history by being the first black South
erner and the youngest person to serve
as secretary of agriculture. He be
comes the second Clinton Cabinet
member to resign, following former
Secretary of Defense Les Aspin.
Espy took over at Agriculture
promising change and a “new atti
tude,” quoting from the Patti LaBelle
song. He sped to the sites of crises
including a food poisoning case and
record flooding in the Midwest.
He also worked on global trade
treaties and an overdue move to reor
ganize the department.
Espy’s frenetic travel schedule also
included professional sports tickets,
corporate jet travel and lodging from
Tyson Foods. *
Espy’scloseness with Tyson raised
allegations, reported in March by The
Associated Press, that Espy aides sup
pressed, then delayed, work on tighter
sanitary controls in poultry plants.
Further investigation by the
department’s Office of Inspector Gen
eral, then the Justice Department,
found Espy had accepted free football
tickets from Quaker Oats, another
company doing business with the de
PORT-AU-PRINCE, Haili — In
the most dramatic strike yet at Haiti’s
ruling military, U.S. soldiers raided
the headquarters of a hated pro-army
militia Monday, seizing weapons and
arresting more than three dozen
A joyous crowd of Haitians gath
ered to cheer the Americans. As the
soldiers pulled away from the para
military headquarters, the Haitians
surged forward in ajubilant mass and
gleefully trashed the place, smashing
everything they could lay hands on.
The raid came hours after Haitians
in the southwestern town of Les Cayes
shot and wounded a U.S. Special
Forces soldier — the second Ameri
can casualty since U.S. troops arrived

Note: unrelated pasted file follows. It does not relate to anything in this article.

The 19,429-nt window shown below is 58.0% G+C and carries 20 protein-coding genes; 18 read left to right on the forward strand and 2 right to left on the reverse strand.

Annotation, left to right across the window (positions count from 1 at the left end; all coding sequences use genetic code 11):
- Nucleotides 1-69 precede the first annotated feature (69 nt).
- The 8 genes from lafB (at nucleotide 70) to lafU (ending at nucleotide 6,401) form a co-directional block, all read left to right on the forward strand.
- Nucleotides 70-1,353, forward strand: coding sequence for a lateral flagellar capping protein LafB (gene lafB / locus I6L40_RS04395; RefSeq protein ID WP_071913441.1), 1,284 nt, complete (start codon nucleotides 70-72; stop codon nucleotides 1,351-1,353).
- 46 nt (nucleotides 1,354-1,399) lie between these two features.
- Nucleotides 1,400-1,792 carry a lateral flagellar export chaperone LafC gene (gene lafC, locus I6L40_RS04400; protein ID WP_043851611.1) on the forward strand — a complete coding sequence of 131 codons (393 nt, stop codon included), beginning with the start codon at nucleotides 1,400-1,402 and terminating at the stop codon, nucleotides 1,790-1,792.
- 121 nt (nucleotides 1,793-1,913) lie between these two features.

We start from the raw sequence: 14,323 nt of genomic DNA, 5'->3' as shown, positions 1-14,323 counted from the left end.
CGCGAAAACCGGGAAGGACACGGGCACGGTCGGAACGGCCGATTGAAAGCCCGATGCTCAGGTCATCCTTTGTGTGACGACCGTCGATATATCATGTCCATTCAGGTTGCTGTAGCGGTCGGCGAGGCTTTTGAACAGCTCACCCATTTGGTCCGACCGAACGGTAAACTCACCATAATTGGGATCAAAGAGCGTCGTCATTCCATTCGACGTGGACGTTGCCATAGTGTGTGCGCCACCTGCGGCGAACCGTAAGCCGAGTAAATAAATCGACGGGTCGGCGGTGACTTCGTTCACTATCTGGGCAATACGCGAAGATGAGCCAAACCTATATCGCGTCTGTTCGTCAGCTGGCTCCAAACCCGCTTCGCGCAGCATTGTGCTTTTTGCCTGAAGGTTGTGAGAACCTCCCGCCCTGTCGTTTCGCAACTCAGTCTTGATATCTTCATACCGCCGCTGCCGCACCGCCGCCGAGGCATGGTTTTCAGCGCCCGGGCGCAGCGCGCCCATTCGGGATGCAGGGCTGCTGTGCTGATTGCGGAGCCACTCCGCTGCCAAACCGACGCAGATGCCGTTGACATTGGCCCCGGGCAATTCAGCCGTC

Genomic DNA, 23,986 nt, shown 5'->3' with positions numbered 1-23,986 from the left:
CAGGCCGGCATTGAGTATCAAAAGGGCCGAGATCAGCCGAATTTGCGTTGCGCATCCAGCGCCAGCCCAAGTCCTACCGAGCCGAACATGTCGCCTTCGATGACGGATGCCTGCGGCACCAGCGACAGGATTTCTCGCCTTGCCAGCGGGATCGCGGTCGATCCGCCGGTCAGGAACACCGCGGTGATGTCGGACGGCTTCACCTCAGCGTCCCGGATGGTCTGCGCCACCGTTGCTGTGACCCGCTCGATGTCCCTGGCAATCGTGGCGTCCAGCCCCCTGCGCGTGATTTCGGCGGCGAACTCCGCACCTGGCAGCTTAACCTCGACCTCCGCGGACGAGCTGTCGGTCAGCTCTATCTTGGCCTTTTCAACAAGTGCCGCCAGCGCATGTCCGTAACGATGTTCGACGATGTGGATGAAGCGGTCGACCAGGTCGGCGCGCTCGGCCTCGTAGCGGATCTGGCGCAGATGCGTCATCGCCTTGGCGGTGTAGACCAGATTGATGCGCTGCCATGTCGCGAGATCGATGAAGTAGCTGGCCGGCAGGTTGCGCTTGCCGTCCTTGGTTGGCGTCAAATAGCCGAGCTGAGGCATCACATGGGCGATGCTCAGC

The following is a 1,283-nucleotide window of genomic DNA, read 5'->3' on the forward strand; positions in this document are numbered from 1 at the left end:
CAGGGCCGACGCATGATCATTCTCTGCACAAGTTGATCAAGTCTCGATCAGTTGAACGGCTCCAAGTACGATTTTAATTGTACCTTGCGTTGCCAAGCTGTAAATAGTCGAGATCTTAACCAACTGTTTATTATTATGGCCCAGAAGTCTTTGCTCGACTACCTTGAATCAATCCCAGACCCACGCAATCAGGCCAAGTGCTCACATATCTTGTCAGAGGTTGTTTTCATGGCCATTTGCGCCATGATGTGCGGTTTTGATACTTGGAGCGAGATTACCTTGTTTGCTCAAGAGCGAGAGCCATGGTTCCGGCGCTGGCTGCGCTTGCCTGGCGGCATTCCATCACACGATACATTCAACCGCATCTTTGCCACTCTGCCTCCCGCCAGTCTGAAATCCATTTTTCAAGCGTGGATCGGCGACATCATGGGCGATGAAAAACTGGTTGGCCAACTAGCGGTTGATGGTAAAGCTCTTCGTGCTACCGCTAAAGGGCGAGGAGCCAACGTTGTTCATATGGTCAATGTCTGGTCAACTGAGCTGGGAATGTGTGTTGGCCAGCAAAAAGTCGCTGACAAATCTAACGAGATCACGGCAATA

two weeks ago.
Wild 'n Western Weekend
Saturday, October 8 8pm • 1am
Airport Rama da Inn - Lincoln
$5 per person $4 with Student I.D.
Sunday, October 9 11:30am
. Intramural* Rodeo
33rd A Leighton, East of Audio Visual
Calf Tying*Dummy Roping*Steer Wrestling
Human Barrel Race’Goat Tying*Steer Riding
Wild Cow Race
no experience necessary
5 people per team 3 guys & 2 gals
$5 per person
event prizes & overall awards
$1 admission fee for non-contestants
Goat Roping directly following
$3 a man
Belt buckle to high money winner
I Video shows locks failed on ferry doors I
Videotapes sent up by robots from the wreck of the ferry Estonia
showed a two-fold failure: The front cargo door was ripped off and the
bow's inner door was partly dislodged.
Front cargo door
The hinged door used for
loading cars and trucks on
the ferry had separated
from the ship. The door has
not been found.
J Hydraulic link
Inner bow door -
This door, which
doubles as a ramp for vehicles, had
been partly dislodged. A gap of about three feet
along the top edge allowed water to rush into the car deck.